He lay down to sleep, and slept exactly nine days and nights. Meanwhile Koshchei Without-Death bore away Peerless Beauty to his own kingdom. Ivan Tsarevich woke up; there was no Peerless Beauty. He began to weep, and went along neither by the road nor the way. Whether it was long or short, he came to the kingdom of Koshchei Without-Death, and begged lodgings of an old woman.

"Well, Ivan Tsarevich, why art thou so sad looking?"

"Thus and thus, grandmother; I had everything, now I have nothing".

"Thy affair is a bad one, Ivan Tsarevich;. thou canst not kill Koshchei".

"Well, I will look on my bride at least".

"Lie down, sleep till morning; to-morrow Koshchei will go to war".

Ivan Tsarevich lay down, but sleep did not come to his mind. In the morning Koshchei went out of the house, and Ivan Tsarevich went in. He stood at the gate and knocked. Peerless Beauty opened it, looked at him, and fell to weeping. They went to the upper chamber, sat at the table, and talked. Ivan Tsarevich instructed her. "Ask Koshchei where his death is".

"I will".

He had just left the house when Koshchei came in. "Oh!" said he, "it smells of the Russian bone; it must be that Ivan Tsarevich was with thee".

"What art thou thinking of, Koshchei Without-Death? Where could I see Ivan Tsarevich. He has remained in slumbering forests and in sticky quagmires; wild beasts have destroyed him ere now".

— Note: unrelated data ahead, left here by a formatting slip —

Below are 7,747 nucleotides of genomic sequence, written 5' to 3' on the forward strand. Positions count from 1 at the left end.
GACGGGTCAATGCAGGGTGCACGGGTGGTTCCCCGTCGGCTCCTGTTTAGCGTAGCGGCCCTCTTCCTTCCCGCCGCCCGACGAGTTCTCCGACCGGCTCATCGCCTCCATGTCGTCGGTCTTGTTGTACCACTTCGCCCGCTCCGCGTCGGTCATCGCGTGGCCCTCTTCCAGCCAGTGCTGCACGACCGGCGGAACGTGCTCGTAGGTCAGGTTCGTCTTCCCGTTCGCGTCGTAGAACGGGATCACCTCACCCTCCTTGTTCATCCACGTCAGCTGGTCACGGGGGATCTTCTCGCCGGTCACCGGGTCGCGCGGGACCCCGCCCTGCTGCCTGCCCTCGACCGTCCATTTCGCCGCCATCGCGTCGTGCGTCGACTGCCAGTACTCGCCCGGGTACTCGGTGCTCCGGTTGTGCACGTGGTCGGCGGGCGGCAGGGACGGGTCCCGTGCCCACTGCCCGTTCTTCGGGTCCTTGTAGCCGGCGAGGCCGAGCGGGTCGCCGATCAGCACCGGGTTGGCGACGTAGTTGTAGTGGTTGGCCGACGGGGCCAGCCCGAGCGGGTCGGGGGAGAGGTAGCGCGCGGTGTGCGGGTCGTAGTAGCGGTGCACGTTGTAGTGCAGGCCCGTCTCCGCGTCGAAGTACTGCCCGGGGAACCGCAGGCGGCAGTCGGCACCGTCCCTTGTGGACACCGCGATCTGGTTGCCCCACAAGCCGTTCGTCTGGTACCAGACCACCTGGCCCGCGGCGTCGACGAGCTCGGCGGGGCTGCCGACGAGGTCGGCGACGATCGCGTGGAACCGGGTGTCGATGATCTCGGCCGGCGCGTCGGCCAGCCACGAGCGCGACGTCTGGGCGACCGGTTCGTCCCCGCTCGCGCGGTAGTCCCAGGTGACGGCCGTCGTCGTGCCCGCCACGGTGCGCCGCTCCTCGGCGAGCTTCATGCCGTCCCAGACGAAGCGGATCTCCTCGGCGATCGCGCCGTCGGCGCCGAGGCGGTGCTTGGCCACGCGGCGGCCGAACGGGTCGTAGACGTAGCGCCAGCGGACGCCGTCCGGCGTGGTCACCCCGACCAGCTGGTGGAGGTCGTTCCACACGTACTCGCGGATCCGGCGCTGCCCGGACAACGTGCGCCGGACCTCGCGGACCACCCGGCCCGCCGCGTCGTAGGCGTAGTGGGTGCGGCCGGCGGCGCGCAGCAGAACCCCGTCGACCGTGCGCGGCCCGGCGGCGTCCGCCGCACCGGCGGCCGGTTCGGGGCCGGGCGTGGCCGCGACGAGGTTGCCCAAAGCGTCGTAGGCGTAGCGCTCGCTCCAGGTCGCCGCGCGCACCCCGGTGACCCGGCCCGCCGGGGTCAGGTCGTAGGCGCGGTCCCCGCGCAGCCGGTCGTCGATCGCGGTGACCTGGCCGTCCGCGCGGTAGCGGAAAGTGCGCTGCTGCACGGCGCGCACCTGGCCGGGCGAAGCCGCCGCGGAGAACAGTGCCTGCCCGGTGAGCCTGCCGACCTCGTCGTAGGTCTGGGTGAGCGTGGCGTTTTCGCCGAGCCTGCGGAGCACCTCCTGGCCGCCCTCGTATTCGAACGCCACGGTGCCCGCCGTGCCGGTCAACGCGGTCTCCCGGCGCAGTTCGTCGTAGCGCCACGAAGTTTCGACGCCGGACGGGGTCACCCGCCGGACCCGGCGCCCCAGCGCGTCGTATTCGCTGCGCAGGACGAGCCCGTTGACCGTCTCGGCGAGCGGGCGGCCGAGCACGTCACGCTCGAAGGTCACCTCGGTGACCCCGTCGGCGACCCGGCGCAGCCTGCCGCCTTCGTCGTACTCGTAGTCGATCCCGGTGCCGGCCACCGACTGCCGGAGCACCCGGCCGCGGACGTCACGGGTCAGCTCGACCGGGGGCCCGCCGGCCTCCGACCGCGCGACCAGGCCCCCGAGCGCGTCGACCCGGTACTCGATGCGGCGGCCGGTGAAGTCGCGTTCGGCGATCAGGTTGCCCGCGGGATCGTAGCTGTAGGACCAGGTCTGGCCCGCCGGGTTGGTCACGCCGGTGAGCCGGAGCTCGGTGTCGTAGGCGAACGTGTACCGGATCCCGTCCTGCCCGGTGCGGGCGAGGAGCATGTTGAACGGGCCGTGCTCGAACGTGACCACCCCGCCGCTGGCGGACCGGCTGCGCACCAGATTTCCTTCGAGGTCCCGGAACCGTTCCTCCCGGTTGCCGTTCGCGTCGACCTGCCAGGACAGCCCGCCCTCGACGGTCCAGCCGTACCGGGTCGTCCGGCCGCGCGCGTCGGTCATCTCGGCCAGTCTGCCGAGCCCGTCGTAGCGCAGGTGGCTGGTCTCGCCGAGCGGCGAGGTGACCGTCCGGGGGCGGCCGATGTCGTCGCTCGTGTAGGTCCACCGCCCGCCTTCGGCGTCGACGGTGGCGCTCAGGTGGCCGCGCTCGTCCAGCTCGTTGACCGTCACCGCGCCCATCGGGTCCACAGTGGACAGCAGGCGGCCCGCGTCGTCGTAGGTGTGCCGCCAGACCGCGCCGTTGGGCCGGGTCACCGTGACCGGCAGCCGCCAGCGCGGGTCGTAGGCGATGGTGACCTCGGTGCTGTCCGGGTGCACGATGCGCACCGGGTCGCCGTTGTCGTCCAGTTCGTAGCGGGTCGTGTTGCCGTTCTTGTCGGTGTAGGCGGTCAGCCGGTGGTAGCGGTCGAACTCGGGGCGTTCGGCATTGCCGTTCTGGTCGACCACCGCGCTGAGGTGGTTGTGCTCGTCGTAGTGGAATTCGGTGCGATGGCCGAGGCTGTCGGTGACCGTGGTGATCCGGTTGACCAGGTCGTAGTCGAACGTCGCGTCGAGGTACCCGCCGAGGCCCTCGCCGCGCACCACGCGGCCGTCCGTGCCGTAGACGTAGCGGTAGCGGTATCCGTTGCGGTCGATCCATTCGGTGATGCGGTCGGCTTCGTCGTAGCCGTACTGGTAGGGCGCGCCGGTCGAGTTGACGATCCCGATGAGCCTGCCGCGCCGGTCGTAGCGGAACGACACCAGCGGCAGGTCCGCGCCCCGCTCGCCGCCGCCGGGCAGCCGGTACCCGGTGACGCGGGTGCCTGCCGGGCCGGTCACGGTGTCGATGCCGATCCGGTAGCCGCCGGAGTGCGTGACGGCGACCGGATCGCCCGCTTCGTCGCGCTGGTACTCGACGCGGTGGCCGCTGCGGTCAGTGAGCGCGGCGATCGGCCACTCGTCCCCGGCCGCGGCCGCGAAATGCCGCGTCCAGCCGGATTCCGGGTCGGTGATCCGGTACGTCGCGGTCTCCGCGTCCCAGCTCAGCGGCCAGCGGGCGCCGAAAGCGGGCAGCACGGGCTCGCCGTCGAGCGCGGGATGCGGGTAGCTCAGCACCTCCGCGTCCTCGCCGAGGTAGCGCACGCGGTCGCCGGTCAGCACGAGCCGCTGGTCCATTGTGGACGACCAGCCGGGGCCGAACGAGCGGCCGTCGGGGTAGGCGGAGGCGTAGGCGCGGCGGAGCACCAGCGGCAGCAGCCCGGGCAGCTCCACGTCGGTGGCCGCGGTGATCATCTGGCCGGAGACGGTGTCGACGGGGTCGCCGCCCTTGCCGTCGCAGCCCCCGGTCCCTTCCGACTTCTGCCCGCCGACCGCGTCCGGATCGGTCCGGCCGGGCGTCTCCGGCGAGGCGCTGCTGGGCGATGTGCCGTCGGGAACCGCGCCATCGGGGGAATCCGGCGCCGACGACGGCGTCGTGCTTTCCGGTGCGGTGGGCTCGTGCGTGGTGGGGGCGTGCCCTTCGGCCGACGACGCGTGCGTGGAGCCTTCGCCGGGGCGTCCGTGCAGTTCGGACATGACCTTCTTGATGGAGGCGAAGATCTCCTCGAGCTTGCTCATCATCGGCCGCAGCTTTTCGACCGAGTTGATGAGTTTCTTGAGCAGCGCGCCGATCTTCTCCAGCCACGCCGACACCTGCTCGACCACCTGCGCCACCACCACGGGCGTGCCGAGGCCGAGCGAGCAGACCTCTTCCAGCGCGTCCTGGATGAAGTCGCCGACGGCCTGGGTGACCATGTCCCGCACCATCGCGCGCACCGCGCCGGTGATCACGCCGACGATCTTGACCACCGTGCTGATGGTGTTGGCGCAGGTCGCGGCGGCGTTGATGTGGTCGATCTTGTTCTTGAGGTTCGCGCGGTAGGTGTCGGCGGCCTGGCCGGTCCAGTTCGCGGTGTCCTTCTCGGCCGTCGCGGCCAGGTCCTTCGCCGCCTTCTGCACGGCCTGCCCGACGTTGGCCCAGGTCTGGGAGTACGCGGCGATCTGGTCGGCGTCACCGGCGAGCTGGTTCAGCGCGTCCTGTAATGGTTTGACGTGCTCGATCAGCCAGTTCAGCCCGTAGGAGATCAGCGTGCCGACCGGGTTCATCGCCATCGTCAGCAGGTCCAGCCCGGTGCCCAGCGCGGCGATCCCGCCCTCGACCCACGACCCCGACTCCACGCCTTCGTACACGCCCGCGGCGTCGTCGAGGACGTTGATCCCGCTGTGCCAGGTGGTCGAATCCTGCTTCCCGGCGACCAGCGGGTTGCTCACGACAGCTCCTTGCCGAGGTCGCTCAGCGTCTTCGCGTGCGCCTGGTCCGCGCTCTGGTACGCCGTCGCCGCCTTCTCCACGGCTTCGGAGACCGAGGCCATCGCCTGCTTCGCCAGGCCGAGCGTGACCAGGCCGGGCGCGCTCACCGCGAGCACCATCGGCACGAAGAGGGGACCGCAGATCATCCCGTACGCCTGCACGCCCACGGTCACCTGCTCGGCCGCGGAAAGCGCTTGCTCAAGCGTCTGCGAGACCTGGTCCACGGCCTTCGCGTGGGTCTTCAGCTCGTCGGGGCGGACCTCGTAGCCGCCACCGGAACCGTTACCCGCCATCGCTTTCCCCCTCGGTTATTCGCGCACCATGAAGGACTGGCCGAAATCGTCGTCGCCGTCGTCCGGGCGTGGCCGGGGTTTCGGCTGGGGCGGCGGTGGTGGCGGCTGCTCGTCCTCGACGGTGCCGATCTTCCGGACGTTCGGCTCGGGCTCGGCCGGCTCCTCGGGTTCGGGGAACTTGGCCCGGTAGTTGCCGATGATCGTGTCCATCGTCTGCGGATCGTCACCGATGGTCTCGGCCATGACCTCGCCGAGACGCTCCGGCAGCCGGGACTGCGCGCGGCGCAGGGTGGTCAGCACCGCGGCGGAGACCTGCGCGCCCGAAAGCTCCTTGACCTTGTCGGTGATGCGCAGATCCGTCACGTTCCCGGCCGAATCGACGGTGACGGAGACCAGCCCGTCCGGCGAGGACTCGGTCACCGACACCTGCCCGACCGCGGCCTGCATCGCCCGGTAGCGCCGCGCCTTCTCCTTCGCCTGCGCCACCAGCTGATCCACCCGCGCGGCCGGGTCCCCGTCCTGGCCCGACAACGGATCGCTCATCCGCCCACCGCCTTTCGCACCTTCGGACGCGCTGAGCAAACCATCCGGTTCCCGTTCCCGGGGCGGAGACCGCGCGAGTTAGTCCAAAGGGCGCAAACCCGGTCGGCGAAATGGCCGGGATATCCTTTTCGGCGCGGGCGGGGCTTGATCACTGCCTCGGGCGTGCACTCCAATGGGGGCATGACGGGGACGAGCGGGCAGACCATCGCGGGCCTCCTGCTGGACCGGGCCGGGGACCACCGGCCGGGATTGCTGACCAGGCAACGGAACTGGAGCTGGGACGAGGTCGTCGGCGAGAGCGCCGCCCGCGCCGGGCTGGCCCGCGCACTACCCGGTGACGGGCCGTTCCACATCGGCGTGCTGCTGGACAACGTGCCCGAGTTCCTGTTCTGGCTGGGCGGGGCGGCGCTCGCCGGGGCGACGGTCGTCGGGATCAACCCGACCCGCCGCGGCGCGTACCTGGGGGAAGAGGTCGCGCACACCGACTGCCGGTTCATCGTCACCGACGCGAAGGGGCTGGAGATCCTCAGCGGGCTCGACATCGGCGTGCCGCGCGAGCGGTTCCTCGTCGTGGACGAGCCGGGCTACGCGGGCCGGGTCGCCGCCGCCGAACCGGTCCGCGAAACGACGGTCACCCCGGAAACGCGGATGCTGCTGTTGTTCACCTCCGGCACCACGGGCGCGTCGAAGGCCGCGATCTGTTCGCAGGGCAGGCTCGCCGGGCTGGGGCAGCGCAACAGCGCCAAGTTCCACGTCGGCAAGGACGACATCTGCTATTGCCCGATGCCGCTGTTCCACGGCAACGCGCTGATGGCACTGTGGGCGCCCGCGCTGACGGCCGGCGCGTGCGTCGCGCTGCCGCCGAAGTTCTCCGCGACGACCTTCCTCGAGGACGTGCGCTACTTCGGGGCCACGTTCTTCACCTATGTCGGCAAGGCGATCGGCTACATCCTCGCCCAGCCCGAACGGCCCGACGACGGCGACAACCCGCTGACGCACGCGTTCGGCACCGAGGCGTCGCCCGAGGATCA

They sat down to sup. At supper Peerless Beauty said: "Tell me, Koshchei Without-Death, where is thy death?"

"Why dost thou wish to know, silly woman? My death is tied up in the broom".

Early next morning Koshchei went to war. Ivan Tsarevich came to Peerless Beauty. She took the broom, gilded it brightly with pure gold. The Tsarevich had just departed when Koshchei came in. "Ah!" said he, "it smells of the Russian bone; Ivan Tsarevich has been with thee".

"What dost thou mean, Koshchei Without-Death? Thou hast been flying through Russia thyself and hast caught up the odor of Russia; it is from thee. Where should I see Ivan Tsarevich?"

At supper Peerless Beauty sat on a small bench and seated Koshchei on a large one. He looked under the threshold; the broom was lying there gilded. "What does this mean?"